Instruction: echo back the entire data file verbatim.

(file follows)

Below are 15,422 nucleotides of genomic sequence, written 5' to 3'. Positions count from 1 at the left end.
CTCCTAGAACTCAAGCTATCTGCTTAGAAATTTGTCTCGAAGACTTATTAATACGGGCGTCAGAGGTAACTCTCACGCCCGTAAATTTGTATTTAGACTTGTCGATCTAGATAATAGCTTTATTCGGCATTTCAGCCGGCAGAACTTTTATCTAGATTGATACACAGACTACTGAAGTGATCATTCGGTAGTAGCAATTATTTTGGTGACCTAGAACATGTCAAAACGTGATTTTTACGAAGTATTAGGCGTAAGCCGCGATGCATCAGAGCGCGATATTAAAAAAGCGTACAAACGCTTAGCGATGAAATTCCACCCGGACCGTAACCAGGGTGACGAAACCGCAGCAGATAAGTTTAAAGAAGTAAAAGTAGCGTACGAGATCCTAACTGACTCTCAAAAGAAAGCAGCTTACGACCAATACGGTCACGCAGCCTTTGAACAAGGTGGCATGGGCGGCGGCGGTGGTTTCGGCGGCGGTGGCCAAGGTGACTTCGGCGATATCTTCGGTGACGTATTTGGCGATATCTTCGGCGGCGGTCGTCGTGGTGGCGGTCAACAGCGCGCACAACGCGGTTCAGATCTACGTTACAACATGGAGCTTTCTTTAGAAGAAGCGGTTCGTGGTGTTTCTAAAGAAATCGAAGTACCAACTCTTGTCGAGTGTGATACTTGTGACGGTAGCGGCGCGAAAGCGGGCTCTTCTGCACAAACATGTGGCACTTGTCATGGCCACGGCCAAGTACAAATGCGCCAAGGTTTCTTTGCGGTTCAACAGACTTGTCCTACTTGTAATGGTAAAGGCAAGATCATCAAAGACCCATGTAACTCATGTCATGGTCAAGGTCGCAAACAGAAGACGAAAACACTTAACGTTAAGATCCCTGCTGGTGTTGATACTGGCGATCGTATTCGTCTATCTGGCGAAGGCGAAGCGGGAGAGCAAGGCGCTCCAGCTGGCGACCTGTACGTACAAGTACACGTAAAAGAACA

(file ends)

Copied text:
Below are 15,422 nucleotides of genomic sequence, written 5' to 3'. Positions count from 1 at the left end.
CTCCTAGAACTCAAGCTATCTGCTTAGAAATTTGTCTCGAAGACTTATTAATACGGGCGTCAGAGGTAACTCTCACGCCCGTAAATTTGTATTTAGACTTGTCGATCTAGATAATAGCTTTATTCGGCATTTCAGCCGGCAGAACTTTTATCTAGATTGATACACAGACTACTGAAGTGATCATTCGGTAGTAGCAATTATTTTGGTGACCTAGAACATGTCAAAACGTGATTTTTACGAAGTATTAGGCGTAAGCCGCGATGCATCAGAGCGCGATATTAAAAAAGCGTACAAACGCTTAGCGATGAAATTCCACCCGGACCGTAACCAGGGTGACGAAACCGCAGCAGATAAGTTTAAAGAAGTAAAAGTAGCGTACGAGATCCTAACTGACTCTCAAAAGAAAGCAGCTTACGACCAATACGGTCACGCAGCCTTTGAACAAGGTGGCATGGGCGGCGGCGGTGGTTTCGGCGGCGGTGGCCAAGGTGACTTCGGCGATATCTTCGGTGACGTATTTGGCGATATCTTCGGCGGCGGTCGTCGTGGTGGCGGTCAACAGCGCGCACAACGCGGTTCAGATCTACGTTACAACATGGAGCTTTCTTTAGAAGAAGCGGTTCGTGGTGTTTCTAAAGAAATCGAAGTACCAACTCTTGTCGAGTGTGATACTTGTGACGGTAGCGGCGCGAAAGCGGGCTCTTCTGCACAAACATGTGGCACTTGTCATGGCCACGGCCAAGTACAAATGCGCCAAGGTTTCTTTGCGGTTCAACAGACTTGTCCTACTTGTAATGGTAAAGGCAAGATCATCAAAGACCCATGTAACTCATGTCATGGTCAAGGTCGCAAACAGAAGACGAAAACACTTAACGTTAAGATCCCTGCTGGTGTTGATACTGGCGATCGTATTCGTCTATCTGGCGAAGGCGAAGCGGGAGAGCAAGGCGCTCCAGCTGGCGACCTGTACGTACAAGTACACGTAAAAGAACA